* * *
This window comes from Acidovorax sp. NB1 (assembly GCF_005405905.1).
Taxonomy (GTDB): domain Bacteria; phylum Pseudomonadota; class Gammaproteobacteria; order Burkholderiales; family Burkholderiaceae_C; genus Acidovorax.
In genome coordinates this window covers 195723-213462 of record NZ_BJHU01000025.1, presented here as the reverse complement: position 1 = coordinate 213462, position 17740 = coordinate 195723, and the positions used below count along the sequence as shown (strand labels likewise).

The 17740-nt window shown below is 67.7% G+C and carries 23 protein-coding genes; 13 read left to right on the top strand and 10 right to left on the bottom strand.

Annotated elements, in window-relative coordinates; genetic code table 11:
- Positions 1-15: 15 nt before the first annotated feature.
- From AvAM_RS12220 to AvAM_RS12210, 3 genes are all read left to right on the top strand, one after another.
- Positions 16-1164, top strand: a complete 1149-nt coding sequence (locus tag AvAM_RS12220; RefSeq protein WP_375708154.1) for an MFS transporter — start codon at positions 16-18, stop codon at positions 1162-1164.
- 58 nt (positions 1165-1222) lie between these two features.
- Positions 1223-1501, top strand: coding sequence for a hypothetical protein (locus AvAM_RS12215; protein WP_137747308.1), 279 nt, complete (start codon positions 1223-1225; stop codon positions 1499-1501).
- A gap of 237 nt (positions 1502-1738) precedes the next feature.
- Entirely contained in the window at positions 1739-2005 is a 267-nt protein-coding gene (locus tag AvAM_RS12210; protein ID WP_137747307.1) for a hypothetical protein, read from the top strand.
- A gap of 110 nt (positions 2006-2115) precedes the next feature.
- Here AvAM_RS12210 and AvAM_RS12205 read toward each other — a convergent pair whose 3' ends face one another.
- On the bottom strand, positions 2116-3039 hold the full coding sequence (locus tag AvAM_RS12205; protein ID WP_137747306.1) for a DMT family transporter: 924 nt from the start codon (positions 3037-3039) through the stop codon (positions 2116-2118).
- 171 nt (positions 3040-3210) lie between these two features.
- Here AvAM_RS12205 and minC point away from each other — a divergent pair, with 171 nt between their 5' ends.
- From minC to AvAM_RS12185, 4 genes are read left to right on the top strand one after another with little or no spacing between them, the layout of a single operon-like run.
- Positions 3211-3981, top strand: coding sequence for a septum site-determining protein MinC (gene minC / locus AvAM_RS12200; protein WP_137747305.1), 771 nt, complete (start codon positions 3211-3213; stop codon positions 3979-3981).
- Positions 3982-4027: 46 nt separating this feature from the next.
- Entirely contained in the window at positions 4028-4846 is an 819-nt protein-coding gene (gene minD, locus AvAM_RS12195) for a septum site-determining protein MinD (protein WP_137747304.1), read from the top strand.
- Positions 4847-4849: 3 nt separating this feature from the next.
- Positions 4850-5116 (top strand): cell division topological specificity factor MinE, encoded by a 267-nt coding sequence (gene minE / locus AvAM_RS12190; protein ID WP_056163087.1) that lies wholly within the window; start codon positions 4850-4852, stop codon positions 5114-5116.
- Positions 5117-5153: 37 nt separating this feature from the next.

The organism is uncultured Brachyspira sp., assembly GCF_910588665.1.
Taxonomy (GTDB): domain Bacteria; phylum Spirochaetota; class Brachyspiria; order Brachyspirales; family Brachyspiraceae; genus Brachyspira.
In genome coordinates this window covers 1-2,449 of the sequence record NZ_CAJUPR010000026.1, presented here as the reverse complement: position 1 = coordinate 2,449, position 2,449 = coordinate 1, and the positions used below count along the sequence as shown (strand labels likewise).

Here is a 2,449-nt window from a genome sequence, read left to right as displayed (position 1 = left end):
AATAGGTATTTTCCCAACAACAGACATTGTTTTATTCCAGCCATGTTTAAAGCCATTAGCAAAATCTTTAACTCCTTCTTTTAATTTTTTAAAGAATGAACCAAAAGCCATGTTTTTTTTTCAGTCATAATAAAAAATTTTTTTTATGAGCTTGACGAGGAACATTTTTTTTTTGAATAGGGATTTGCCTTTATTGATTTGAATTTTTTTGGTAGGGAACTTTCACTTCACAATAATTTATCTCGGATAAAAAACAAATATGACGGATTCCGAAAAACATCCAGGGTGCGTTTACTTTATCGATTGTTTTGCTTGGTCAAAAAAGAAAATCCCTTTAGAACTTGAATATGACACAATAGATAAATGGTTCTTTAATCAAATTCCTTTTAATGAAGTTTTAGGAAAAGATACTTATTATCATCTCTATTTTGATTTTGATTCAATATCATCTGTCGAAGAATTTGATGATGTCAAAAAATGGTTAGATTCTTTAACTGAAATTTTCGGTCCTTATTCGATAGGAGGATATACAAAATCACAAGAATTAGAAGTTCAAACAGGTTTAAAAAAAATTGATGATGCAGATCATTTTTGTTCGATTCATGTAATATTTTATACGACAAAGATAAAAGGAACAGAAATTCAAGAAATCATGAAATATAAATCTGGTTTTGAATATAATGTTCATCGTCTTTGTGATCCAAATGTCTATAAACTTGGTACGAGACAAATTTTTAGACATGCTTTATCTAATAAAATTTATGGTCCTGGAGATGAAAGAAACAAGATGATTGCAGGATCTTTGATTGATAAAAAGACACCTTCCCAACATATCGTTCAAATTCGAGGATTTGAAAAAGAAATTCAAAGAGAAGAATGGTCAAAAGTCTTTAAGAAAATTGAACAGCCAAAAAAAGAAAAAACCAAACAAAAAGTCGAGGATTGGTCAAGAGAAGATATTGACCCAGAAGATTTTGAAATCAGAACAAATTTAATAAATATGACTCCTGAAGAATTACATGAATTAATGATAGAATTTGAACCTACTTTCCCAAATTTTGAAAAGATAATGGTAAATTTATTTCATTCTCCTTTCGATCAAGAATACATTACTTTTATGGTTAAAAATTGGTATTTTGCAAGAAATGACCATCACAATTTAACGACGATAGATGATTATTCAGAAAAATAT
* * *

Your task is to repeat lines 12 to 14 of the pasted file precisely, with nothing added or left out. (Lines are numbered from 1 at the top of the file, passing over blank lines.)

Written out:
- Entirely contained in the window at positions 1739-2005 is a 267-nt protein-coding gene (locus tag AvAM_RS12210; protein ID WP_137747307.1) for a hypothetical protein, read from the top strand.
- A gap of 110 nt (positions 2006-2115) precedes the next feature.
- Here AvAM_RS12210 and AvAM_RS12205 read toward each other — a convergent pair whose 3' ends face one another.